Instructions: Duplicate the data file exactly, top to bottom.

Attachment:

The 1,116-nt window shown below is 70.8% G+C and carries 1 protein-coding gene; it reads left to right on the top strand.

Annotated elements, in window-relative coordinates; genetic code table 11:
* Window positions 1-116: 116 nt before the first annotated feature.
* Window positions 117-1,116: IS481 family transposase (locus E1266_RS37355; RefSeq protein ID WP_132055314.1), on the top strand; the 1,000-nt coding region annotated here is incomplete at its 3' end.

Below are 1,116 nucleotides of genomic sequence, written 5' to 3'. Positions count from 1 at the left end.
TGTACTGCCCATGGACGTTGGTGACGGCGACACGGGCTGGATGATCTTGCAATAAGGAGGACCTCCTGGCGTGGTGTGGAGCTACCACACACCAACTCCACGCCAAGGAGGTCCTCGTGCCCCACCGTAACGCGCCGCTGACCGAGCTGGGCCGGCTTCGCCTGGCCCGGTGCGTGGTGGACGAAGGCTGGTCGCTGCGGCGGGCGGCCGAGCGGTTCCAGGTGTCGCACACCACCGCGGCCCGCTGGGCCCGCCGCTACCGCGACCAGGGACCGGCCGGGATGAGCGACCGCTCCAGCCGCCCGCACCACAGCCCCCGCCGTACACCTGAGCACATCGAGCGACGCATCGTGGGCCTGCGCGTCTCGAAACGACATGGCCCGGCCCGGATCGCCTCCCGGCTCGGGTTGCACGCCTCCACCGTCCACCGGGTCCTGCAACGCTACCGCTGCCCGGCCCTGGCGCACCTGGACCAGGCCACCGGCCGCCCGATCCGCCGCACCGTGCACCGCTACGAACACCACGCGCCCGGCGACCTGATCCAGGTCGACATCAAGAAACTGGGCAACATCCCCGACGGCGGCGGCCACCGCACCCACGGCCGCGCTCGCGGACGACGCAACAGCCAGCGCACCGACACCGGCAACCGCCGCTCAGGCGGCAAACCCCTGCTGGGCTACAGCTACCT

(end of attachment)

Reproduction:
The 1,116-nt window shown below is 70.8% G+C and carries 1 protein-coding gene; it reads left to right on the top strand.

Annotated elements, in window-relative coordinates; genetic code table 11:
* Window positions 1-116: 116 nt before the first annotated feature.
* Window positions 117-1,116: IS481 family transposase (locus E1266_RS37355; RefSeq protein ID WP_132055314.1), on the top strand; the 1,000-nt coding region annotated here is incomplete at its 3' end.

Below are 1,116 nucleotides of genomic sequence, written 5' to 3'. Positions count from 1 at the left end.
TGTACTGCCCATGGACGTTGGTGACGGCGACACGGGCTGGATGATCTTGCAATAAGGAGGACCTCCTGGCGTGGTGTGGAGCTACCACACACCAACTCCACGCCAAGGAGGTCCTCGTGCCCCACCGTAACGCGCCGCTGACCGAGCTGGGCCGGCTTCGCCTGGCCCGGTGCGTGGTGGACGAAGGCTGGTCGCTGCGGCGGGCGGCCGAGCGGTTCCAGGTGTCGCACACCACCGCGGCCCGCTGGGCCCGCCGCTACCGCGACCAGGGACCGGCCGGGATGAGCGACCGCTCCAGCCGCCCGCACCACAGCCCCCGCCGTACACCTGAGCACATCGAGCGACGCATCGTGGGCCTGCGCGTCTCGAAACGACATGGCCCGGCCCGGATCGCCTCCCGGCTCGGGTTGCACGCCTCCACCGTCCACCGGGTCCTGCAACGCTACCGCTGCCCGGCCCTGGCGCACCTGGACCAGGCCACCGGCCGCCCGATCCGCCGCACCGTGCACCGCTACGAACACCACGCGCCCGGCGACCTGATCCAGGTCGACATCAAGAAACTGGGCAACATCCCCGACGGCGGCGGCCACCGCACCCACGGCCGCGCTCGCGGACGACGCAACAGCCAGCGCACCGACACCGGCAACCGCCGCTCAGGCGGCAAACCCCTGCTGGGCTACAGCTACCT